"It's in good hands," Cox said, when asked about his left-field plans before the Braves beat the Indians, 6-0, at Disney's Wide World of Sports complex on Monday afternoon.
With Wilson destined to continue battling arthritis in his right shoulder, Cox may once again find himself utilizing a platoon with the left-handed-hitting Langerhans and the right-handed-hitting Diaz. The two shared the position after last year's All-Star break.
But Wilson certainly hasn't been ruled out of the mix. While playing left field on Saturday and again on Monday, Wilson hasn't been forced to use his arm to make a play. But while throwing the ball back to the infield, he hasn't shown that his arm would be a definite liability.
Diaz's only current ailment surrounds his pride, which has been shaken by the .216 (8-for-37) batting average he's compiled in Grapefruit League action. After diving to catch a ball against the Reds on Sunday afternoon, he left the game for precautionary reasons.
After evaluating his left shoulder on Monday morning, the Braves confirmed that he didn't suffer a significant injury. He could return to action on Wednesday.
"I'm sure it looked awkward," Diaz said. "But you've watched me for a year now. I do a lot of things that look awkward."
It's his lack of defensive grace that will limit the playing time of Diaz, who hit .327 with seven homers in 297 at-bats last year. He batted .385 against right-handers and .296 against left-handers.
Langerhans, who is by far the best defensive player of three left-field candidates, hit .308 in 39 at-bats against left-handed pitchers last year and just .232 in 276 at-bats against right-handers.
With Langerhans' recent struggles against right-handers, a strict platoon with Diaz may not be the best option. As for the right-handed Wilson, he's a career .296 hitter against left-handers and .253 against right-handers.
Langerhans' struggles last year were a product of his showing too much indecision at the plate. He has looked more aggressive while hitting .378 (14-for-37) this spring.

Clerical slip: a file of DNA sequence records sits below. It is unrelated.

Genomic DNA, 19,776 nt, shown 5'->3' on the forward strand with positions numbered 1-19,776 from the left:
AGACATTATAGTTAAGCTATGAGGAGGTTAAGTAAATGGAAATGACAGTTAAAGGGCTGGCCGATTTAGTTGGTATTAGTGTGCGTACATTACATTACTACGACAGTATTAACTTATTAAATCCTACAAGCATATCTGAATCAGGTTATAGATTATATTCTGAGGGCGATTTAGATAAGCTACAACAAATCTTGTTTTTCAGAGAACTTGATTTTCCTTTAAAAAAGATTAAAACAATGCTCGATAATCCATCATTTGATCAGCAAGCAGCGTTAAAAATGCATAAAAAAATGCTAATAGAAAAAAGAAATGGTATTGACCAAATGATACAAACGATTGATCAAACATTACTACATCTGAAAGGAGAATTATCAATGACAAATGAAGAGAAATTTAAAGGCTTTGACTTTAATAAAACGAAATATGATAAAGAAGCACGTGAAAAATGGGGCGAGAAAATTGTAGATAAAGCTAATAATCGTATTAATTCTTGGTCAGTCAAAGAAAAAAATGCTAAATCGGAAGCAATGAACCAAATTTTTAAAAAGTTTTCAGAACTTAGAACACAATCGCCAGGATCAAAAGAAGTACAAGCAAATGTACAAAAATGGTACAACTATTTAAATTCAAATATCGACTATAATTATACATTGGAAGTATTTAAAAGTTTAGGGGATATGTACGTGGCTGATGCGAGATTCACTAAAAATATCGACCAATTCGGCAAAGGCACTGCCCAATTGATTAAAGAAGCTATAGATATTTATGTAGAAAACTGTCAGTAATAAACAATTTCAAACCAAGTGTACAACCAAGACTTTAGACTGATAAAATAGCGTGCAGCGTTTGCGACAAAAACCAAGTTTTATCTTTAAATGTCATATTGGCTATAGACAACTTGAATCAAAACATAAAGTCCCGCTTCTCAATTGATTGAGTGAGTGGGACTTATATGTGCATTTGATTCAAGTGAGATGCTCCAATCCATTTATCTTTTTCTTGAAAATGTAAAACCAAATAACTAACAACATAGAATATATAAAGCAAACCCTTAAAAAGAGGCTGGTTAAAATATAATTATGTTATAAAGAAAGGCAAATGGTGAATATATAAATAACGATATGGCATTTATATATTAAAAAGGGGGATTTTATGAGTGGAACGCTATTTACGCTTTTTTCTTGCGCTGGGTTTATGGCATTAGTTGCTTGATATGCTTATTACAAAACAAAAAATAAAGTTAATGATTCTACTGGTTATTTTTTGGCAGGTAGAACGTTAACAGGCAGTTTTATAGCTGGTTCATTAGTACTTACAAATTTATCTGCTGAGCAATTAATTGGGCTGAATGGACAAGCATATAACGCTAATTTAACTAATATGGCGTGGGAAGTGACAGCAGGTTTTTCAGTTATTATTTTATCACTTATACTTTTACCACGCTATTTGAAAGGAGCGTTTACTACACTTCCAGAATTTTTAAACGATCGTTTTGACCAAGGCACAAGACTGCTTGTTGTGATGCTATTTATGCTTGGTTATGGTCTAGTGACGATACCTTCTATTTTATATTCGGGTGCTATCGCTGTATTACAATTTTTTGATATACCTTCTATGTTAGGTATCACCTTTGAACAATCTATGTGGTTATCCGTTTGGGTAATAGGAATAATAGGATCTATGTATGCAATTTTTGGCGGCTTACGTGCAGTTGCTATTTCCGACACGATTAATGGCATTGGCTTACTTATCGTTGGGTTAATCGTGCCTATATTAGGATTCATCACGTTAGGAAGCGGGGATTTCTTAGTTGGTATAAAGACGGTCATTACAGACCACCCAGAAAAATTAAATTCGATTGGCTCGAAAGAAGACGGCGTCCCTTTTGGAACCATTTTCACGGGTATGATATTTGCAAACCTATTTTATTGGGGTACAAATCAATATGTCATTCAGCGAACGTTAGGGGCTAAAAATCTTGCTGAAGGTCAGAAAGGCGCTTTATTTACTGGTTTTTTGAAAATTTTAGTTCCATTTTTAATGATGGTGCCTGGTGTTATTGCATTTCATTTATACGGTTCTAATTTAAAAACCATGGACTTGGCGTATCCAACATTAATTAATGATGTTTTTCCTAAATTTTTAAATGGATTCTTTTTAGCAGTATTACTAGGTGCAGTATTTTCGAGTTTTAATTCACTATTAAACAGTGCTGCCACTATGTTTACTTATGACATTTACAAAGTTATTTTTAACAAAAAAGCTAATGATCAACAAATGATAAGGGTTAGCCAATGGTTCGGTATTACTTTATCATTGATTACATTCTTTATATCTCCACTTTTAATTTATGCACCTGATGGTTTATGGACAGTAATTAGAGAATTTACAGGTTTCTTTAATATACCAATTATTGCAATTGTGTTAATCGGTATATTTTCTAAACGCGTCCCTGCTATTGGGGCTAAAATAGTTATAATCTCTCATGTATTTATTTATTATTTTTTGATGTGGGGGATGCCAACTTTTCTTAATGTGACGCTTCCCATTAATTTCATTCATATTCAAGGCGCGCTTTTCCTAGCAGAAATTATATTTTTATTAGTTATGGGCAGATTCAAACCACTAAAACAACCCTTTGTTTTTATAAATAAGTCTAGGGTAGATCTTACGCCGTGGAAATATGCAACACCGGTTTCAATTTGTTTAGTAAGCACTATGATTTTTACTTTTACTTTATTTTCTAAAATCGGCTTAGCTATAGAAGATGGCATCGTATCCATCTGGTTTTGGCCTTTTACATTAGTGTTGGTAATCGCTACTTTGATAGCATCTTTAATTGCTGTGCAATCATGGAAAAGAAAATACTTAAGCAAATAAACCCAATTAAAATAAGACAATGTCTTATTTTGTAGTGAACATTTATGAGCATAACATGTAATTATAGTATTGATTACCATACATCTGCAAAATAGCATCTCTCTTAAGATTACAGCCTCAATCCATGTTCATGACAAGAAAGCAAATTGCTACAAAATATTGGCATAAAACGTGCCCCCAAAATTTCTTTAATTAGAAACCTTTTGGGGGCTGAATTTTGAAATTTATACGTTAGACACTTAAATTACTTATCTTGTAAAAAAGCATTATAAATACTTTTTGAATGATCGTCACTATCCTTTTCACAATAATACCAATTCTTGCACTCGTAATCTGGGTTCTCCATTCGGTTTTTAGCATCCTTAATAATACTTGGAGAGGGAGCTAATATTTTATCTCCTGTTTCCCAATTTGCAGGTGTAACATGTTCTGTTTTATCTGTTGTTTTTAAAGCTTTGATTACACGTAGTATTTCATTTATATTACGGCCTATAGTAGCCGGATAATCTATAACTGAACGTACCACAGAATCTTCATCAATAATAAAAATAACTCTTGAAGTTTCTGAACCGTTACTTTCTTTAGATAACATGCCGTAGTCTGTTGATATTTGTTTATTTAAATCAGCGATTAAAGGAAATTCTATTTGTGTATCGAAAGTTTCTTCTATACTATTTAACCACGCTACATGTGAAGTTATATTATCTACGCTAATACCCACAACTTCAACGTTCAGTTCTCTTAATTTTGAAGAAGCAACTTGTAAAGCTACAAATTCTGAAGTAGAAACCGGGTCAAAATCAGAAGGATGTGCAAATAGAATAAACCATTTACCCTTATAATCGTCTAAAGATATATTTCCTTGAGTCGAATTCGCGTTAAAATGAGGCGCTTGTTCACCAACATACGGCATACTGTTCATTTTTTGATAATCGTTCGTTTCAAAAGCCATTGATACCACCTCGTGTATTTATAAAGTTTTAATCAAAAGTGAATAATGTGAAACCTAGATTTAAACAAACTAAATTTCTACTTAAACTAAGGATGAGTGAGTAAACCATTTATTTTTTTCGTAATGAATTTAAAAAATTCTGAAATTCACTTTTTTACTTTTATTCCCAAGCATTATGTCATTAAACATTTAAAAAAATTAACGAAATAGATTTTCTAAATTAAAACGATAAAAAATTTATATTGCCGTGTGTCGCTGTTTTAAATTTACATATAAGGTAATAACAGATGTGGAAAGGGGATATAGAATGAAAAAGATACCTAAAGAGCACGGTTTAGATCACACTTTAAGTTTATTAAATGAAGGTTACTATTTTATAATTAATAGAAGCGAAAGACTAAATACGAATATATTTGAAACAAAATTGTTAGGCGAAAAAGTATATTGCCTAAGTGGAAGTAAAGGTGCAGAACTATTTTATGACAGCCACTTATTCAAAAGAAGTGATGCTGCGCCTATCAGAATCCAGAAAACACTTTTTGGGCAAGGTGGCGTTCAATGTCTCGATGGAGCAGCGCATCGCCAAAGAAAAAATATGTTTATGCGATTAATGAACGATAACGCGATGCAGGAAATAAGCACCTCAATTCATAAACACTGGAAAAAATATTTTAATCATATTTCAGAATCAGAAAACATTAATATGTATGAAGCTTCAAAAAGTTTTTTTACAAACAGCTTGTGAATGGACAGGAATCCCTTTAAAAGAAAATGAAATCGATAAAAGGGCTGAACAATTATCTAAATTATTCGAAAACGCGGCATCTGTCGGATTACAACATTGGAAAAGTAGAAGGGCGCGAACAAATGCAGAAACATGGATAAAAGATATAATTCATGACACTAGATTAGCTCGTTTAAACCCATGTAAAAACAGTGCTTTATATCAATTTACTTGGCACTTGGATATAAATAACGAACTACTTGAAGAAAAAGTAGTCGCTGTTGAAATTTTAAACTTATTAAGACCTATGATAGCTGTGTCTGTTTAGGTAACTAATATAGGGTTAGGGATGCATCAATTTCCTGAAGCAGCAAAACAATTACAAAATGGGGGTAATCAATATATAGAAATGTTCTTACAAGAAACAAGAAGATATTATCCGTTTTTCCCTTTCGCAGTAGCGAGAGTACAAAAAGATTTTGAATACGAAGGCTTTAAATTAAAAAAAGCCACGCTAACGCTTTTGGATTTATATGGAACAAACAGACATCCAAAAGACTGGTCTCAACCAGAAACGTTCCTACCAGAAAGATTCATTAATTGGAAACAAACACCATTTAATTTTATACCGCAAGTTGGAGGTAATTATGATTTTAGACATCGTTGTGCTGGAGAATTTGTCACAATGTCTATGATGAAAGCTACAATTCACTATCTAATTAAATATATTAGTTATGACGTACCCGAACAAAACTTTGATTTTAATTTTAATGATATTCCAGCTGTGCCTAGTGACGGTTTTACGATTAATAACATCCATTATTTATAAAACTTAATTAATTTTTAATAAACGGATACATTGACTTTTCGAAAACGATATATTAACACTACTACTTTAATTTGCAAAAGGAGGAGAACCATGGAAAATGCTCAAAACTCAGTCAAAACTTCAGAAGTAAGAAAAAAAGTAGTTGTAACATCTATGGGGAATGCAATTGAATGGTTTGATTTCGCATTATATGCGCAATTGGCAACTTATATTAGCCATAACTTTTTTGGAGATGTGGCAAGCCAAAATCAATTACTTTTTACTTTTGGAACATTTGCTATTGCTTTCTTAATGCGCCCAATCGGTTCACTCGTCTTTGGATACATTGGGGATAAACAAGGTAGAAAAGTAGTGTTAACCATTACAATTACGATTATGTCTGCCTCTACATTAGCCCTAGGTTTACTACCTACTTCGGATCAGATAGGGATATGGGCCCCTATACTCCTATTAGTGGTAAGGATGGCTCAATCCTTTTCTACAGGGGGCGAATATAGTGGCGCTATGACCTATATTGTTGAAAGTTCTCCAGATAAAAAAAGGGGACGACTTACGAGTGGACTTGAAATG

"He's hitting about .400 isn't he?" Cox said. "Looks good to me. He's hitting the ball hard. He's hit a hard .400."
James overcomes control problems: When Chuck James surrendered a double, hit a batter and issued two walks before recording an out in Monday's second inning, it looked like he was bound for trouble. But in the end, he managed to limit the Indians to four hits over five scoreless innings.
"I definitely was reminded why we have a pitching coach," James said. "I think we were working on something every inning, just trying to get where I didn't feel goofy throwing."
James, who threw just 42 of his 77 pitches for strikes, survived the third inning with the help of a two-out sliding catch by center fielder Willie Harris. Two innings later, the young southpaw escaped with runners left on first and second.
"I think the biggest thing was a lack of adrenaline because you know the games don't count," James said. "I'm trying to compensate for it, so I'm overthrowing, which throws off my mechanics a little bit."
Through 14 Grapefruit League innings, James has allowed four earned runs, issued six walks and surrendered 16 hits.
Rock solid relievers: When the regular season begins, Bob Wickman will most likely be the one ending games. But on Monday against the Indians, he began a streak of perfection that the Braves hope to see on a regular basis this season.